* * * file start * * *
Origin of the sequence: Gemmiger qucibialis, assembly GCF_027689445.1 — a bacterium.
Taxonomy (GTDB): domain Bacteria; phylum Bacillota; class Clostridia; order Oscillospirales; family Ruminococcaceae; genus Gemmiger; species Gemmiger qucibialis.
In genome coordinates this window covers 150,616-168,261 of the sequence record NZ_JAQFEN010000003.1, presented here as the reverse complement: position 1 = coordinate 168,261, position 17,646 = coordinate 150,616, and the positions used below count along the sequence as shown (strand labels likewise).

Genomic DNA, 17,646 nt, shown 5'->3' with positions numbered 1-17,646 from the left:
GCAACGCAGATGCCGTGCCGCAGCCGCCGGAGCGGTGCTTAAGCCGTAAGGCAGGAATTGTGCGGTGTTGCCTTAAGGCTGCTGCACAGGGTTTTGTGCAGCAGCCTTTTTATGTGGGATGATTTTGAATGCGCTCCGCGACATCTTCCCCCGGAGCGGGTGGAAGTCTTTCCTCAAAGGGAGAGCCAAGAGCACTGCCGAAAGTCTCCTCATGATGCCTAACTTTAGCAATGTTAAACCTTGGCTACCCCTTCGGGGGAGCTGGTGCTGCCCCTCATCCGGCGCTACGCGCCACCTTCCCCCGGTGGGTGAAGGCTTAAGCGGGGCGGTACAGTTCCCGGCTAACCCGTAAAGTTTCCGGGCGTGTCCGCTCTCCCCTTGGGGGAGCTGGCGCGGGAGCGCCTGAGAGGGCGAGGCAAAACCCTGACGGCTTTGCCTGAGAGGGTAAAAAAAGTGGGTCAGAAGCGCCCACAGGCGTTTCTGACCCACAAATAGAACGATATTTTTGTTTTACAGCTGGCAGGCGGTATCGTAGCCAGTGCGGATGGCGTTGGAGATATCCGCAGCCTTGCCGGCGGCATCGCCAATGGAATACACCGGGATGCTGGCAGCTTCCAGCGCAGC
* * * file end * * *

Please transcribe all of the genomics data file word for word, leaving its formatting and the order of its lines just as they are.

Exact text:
Origin of the sequence: Gemmiger qucibialis, assembly GCF_027689445.1 — a bacterium.
Taxonomy (GTDB): domain Bacteria; phylum Bacillota; class Clostridia; order Oscillospirales; family Ruminococcaceae; genus Gemmiger; species Gemmiger qucibialis.
In genome coordinates this window covers 150,616-168,261 of the sequence record NZ_JAQFEN010000003.1, presented here as the reverse complement: position 1 = coordinate 168,261, position 17,646 = coordinate 150,616, and the positions used below count along the sequence as shown (strand labels likewise).

Genomic DNA, 17,646 nt, shown 5'->3' with positions numbered 1-17,646 from the left:
GCAACGCAGATGCCGTGCCGCAGCCGCCGGAGCGGTGCTTAAGCCGTAAGGCAGGAATTGTGCGGTGTTGCCTTAAGGCTGCTGCACAGGGTTTTGTGCAGCAGCCTTTTTATGTGGGATGATTTTGAATGCGCTCCGCGACATCTTCCCCCGGAGCGGGTGGAAGTCTTTCCTCAAAGGGAGAGCCAAGAGCACTGCCGAAAGTCTCCTCATGATGCCTAACTTTAGCAATGTTAAACCTTGGCTACCCCTTCGGGGGAGCTGGTGCTGCCCCTCATCCGGCGCTACGCGCCACCTTCCCCCGGTGGGTGAAGGCTTAAGCGGGGCGGTACAGTTCCCGGCTAACCCGTAAAGTTTCCGGGCGTGTCCGCTCTCCCCTTGGGGGAGCTGGCGCGGGAGCGCCTGAGAGGGCGAGGCAAAACCCTGACGGCTTTGCCTGAGAGGGTAAAAAAAGTGGGTCAGAAGCGCCCACAGGCGTTTCTGACCCACAAATAGAACGATATTTTTGTTTTACAGCTGGCAGGCGGTATCGTAGCCAGTGCGGATGGCGTTGGAGATATCCGCAGCCTTGCCGGCGGCATCGCCAATGGAATACACCGGGATGCTGGCAGCTTCCAGCGCAGC